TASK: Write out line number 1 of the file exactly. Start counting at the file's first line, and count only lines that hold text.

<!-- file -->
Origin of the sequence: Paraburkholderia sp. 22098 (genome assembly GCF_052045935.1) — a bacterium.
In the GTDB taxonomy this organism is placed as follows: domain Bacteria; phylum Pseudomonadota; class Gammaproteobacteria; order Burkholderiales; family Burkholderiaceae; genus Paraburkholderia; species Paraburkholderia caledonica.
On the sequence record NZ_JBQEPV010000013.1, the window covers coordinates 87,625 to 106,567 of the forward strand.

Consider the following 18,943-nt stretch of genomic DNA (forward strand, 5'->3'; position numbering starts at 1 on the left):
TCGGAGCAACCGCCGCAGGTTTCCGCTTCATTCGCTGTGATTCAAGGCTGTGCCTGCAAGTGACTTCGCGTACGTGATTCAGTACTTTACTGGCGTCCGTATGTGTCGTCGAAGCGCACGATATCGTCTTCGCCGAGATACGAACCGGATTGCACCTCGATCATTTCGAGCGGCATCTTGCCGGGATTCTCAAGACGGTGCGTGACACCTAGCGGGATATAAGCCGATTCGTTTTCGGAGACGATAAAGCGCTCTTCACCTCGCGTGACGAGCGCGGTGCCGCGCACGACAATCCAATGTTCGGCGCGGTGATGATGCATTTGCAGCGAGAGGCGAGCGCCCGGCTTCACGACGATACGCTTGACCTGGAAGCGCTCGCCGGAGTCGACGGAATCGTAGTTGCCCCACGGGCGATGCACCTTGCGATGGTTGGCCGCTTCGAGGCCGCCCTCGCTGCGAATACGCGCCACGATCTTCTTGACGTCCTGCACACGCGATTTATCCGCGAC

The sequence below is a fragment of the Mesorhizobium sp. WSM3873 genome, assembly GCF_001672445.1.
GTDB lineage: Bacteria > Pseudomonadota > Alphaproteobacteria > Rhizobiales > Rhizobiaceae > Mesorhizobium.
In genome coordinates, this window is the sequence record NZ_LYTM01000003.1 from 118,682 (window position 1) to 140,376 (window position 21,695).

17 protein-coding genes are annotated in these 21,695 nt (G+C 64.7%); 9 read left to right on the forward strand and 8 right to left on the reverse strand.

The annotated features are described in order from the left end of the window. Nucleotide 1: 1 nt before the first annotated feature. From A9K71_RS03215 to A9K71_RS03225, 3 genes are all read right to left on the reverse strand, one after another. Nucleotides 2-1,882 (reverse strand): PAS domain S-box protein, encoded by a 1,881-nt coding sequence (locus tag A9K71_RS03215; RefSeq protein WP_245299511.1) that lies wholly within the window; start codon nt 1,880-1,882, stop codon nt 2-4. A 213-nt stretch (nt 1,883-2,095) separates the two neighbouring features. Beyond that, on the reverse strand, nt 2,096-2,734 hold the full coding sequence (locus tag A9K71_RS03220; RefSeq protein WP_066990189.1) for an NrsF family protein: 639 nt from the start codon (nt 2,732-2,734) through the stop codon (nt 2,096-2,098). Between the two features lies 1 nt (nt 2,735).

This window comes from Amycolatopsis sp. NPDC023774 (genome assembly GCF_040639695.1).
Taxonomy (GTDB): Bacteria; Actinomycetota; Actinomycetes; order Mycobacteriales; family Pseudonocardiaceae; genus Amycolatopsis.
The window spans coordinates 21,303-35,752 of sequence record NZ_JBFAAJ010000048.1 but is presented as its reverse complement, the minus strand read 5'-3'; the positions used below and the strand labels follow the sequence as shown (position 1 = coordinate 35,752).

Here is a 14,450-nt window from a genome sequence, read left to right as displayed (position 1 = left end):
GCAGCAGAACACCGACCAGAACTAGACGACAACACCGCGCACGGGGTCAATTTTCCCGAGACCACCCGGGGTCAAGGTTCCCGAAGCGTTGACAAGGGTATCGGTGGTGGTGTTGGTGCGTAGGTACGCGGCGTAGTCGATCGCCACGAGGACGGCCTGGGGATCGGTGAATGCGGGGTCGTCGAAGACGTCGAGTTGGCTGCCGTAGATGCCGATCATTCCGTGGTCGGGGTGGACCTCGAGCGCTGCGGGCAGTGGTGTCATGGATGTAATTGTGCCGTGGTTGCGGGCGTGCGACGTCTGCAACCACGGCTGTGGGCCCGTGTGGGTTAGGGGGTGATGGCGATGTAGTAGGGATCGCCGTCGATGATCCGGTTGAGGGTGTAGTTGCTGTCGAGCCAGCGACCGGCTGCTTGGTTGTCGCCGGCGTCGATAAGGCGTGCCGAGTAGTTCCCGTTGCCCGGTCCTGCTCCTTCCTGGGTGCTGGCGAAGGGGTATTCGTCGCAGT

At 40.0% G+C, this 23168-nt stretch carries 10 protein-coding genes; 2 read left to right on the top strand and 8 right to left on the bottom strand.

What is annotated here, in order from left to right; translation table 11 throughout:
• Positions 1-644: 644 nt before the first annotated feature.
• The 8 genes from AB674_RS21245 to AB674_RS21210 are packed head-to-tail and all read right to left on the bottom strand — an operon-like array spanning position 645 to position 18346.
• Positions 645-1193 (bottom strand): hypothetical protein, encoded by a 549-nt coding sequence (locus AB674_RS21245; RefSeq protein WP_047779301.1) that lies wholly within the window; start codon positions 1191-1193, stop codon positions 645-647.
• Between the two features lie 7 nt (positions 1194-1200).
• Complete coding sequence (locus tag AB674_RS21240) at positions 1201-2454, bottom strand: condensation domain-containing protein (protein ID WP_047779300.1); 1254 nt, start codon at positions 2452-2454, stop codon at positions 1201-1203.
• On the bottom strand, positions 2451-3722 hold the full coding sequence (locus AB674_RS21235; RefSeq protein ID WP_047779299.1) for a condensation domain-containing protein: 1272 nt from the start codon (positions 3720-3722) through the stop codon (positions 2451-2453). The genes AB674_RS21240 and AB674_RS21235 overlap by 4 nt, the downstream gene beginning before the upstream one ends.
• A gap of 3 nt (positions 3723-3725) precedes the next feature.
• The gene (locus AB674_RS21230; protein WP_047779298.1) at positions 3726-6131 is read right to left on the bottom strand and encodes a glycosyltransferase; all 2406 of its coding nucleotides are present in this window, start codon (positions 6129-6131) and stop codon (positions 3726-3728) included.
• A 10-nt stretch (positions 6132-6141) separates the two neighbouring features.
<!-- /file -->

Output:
Origin of the sequence: Paraburkholderia sp. 22098 (genome assembly GCF_052045935.1) — a bacterium.